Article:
T-SQL 101: #87 Summarise sections of data by using GROUP BY

When you calculate an aggregate, the default is that it applies to the entire table, but you might not want that.

For example, I might want to calculate the longest shelf life for products. But I want to calculate that for each size of product.

If we look at the first example, we have added a GROUP BY clause to our query, and it returns exactly that. The output is on the left hand side below the query. For each size (determined by the GROUP BY), the maximum of the shelf life is returned.

But the problem is that even though it's returning me the maximum shelf life days for each size, I have no idea which size corresponds to which answer that it returns.

Almost any time that you use a GROUP BY, while it's not strictly required, you should include the columns that you are grouping by, in the SELECT clause. Then you can work out which answer is which.

The second query's output is on the right-hand side. It's much more useful.

Common Error

While this is all good,  I also see people try and write a query like the second one here:

The first one is fine, but if I'm grouping by the Size, it makes no sense to try to SELECT the OuterQuantity.

The problem in the second query above is that you start by getting products, and grouping them by size. At that point, they're not individual products, they're rows that have the grouping columns and any aggregates. OuterQuantity isn't part of that, so you can't then SELECT it.

The basic rule is: you can only SELECT columns that are either:

  • In the GROUP BY clause (and you should probably SELECT all of these)
  • Columns that you have aggregated
  • Constants (literal values that are unaffected by the grouping)

Learning T-SQL

It's worth your while becoming proficient in SQL. If you'd like to learn a lot about T-SQL in a hurry, our Writing T-SQL Queries for SQL Server course is online, on-demand, and low cost.

Book Review: High Performance SQL Server

I was pleased to get sent a copy of Benjamin Nevarez's new book High Performance SQL Server. I've known Benjamin for a long time. He's a very skilled SQL Server professional, and you'll see him at conferences around the world. (Or at least once Covid is tackled more completely).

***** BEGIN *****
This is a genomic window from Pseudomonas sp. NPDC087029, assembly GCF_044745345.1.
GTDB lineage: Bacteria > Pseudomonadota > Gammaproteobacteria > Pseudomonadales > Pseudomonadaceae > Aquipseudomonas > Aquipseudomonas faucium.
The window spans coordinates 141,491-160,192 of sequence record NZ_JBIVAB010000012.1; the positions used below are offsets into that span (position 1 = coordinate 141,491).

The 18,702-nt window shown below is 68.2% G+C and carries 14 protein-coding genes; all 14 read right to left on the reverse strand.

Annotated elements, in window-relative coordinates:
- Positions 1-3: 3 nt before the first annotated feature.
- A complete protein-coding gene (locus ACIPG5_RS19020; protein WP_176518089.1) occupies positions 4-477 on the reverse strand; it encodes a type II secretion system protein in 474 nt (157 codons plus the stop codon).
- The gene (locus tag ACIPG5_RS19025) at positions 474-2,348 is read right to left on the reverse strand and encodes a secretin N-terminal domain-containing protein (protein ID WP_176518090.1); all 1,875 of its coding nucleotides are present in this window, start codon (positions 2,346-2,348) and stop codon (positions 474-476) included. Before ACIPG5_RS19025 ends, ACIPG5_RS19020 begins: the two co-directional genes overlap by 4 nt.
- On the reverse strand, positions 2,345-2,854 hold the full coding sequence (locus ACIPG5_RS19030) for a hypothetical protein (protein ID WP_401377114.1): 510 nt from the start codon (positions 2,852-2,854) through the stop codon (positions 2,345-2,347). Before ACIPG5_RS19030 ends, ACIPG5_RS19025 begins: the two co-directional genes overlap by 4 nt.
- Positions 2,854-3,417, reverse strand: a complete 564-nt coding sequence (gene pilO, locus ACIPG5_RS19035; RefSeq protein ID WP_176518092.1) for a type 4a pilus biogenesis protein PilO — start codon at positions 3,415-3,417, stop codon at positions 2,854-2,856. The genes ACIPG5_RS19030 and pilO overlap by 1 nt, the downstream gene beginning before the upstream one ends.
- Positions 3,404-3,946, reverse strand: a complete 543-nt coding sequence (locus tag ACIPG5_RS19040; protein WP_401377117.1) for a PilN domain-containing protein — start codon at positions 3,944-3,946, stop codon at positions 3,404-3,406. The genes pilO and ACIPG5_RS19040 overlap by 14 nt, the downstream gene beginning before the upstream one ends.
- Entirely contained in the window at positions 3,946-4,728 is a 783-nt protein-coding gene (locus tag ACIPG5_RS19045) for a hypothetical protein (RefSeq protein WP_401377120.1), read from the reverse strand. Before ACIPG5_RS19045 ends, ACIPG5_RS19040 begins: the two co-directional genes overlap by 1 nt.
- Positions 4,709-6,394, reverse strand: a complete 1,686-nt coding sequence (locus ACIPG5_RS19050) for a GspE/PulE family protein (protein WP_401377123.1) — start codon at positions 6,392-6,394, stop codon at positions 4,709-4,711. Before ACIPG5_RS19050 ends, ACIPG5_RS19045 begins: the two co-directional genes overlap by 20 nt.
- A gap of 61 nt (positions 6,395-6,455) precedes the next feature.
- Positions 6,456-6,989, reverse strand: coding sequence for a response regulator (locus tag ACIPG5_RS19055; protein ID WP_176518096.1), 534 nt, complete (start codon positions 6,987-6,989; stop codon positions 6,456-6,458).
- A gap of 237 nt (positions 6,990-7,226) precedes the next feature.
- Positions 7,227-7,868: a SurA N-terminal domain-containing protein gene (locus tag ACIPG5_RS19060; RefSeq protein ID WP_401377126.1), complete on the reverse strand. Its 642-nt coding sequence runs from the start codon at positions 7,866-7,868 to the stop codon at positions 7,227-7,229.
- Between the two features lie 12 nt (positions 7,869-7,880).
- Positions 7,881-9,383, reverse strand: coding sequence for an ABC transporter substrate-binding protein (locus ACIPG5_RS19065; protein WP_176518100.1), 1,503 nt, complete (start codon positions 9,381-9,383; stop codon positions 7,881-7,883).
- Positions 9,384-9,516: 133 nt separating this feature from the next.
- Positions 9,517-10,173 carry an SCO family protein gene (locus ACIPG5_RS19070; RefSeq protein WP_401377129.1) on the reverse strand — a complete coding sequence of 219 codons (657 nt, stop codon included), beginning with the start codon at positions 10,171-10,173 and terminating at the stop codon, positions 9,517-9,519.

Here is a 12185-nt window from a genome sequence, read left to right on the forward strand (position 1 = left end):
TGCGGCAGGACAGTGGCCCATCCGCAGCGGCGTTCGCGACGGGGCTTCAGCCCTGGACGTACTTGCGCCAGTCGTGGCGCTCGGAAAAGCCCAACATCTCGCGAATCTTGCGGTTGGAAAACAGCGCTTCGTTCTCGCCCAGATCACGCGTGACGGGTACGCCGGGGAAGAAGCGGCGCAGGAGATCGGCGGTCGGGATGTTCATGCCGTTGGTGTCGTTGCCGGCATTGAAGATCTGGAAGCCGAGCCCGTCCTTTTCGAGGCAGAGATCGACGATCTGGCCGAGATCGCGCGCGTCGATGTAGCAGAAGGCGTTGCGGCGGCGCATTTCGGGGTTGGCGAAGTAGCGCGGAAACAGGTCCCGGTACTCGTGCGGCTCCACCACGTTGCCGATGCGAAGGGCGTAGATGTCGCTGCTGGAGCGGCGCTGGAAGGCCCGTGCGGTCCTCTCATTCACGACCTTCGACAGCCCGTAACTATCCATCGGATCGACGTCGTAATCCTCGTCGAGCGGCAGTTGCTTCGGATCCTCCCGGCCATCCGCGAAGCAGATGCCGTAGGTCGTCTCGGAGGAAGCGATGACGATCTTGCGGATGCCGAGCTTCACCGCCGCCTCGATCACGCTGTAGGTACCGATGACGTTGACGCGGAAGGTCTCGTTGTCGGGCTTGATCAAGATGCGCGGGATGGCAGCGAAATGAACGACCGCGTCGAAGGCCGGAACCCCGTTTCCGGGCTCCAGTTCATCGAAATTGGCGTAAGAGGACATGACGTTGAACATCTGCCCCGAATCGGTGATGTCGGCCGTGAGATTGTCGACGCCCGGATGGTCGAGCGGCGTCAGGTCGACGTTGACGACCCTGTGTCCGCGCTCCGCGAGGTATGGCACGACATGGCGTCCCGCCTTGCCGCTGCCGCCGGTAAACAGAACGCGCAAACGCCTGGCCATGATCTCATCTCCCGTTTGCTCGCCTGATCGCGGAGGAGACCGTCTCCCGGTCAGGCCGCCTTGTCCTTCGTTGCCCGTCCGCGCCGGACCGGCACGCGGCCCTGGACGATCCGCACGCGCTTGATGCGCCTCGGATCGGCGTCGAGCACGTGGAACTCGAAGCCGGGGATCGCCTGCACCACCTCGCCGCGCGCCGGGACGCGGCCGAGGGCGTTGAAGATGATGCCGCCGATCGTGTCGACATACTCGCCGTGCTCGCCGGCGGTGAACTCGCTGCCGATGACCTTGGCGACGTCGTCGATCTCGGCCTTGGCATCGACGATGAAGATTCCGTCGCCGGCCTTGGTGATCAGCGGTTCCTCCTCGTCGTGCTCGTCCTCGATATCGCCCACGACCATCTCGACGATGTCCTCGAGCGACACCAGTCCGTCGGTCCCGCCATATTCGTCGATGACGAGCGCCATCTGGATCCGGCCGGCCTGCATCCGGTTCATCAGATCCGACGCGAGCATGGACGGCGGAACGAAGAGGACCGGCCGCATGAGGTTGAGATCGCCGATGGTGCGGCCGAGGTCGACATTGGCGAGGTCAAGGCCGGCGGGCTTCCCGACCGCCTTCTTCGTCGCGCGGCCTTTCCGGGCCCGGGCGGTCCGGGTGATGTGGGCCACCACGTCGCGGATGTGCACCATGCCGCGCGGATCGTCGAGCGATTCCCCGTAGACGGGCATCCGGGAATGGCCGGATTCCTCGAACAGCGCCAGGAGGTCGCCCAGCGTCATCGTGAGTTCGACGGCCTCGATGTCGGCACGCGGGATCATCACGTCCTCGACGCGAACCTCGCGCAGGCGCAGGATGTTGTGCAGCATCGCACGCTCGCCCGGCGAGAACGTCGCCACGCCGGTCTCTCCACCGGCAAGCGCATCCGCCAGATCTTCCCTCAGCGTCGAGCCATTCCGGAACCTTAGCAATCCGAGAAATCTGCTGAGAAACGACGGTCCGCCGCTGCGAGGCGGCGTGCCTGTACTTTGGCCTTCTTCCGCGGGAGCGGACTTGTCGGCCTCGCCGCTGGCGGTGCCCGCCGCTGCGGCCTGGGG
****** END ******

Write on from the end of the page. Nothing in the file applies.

And the technical reviewer for the book is another very skilled old friend in Mark Broadbent. So my expectations were high for the new edition of this book.

I wasn't disappointed.

It was refreshing to read a book that covered so much of the core knowledge that's needed when working with SQL Server and getting it to perform well.

Benjamin covers a wide variety of topics: an introduction to how SQL Server works internally (including now on Linux), how to configure it and how to work with tempdb. He then headed into monitoring, so that you could find what issues need to be dealt with. The book then looks at performance troubleshooting, and indexing. It finishes with a discussion of the Intelligent Query Processing features added in recent versions followed by a discussion on storage.

As I read, I kept seeing how he led into topics, and as soon as I'd think "I hope he mentions topic X" as I thought it was important, he'd then describe topic X. There were a few areas where I disagreed, but they were few and far between.

I can't tell you how pleasing it was to read a technical book that was well written, used English well, and  wasn't full of technical errors. I've seen so many books lately that just aren't like this. By comparison, I was the tech reviewer on a book just the other day, that I'd rather I'm not mentioned in the book at all once it's released. It was so poorly written.

Now, were there areas that I disagreed with Benjamin on?

Yes.

In particular, I just don't share the enthusiasm for the in-memory OLTP options in SQL Server, even for temporary objects. I've spent so much time trying them, and let's just say, I don't use them. I'm pretty sure if I extended Benjamin's examples on those a bit further, I think he'd agree.

Were there areas where I'd love to see the book improved?

Yes.

Here are some suggestions:

  • I think there are a few areas that are suffering from being updates, rather than having been written from scratch recently. As an example, Benjamin linked to an MSDN white paper that I wrote in 2008, and while still somewhat relevant, I did an update to that paper in 2012. That would be a better reference.
  • The discussion on storage feels dated. What I would also love to see discussed in this section is info on other current challenges in this area. For example, the impact of de-duplicating I/O subsystems.
  • There are a number of style aspects I'd love to see changed. I'd like to see WideWorldImporters instead of AdventureWorks. I'd like to see statement terminators in all the code (personal bugbear).
  • The order of the topics in theory makes sense, but in practice, I'm not so sure. I think a lot of readers would be put off by being thrown into a discussion of TDS as soon as they start reading.
  • The discussion on filtered indexes needs to be fleshed out further. They're an awesome feature, but you have to learn to use them, not just configure them.

I'd also like to see the book call out more on the importance of appropriate application design. In my work, I find that at least 70% of the SQL Server performance-related issues that I run into, are application design issues. When you're trying to fix them at the back end, it's already way too late to get real outcomes. I realise though, that that's all many people have a chance to do.

The Verdict ?

Overall though? What a wonderful book.   9 out of 10.

 

SQL: Calculating day of the week across a range of years in T-SQL

I had a question from Dale Kerr the other day about whether we had a tool in our SDU Tools collection, that calculated the day of the week (i.e. Tuesday, Thursday) for a given day of the year, across a range of years.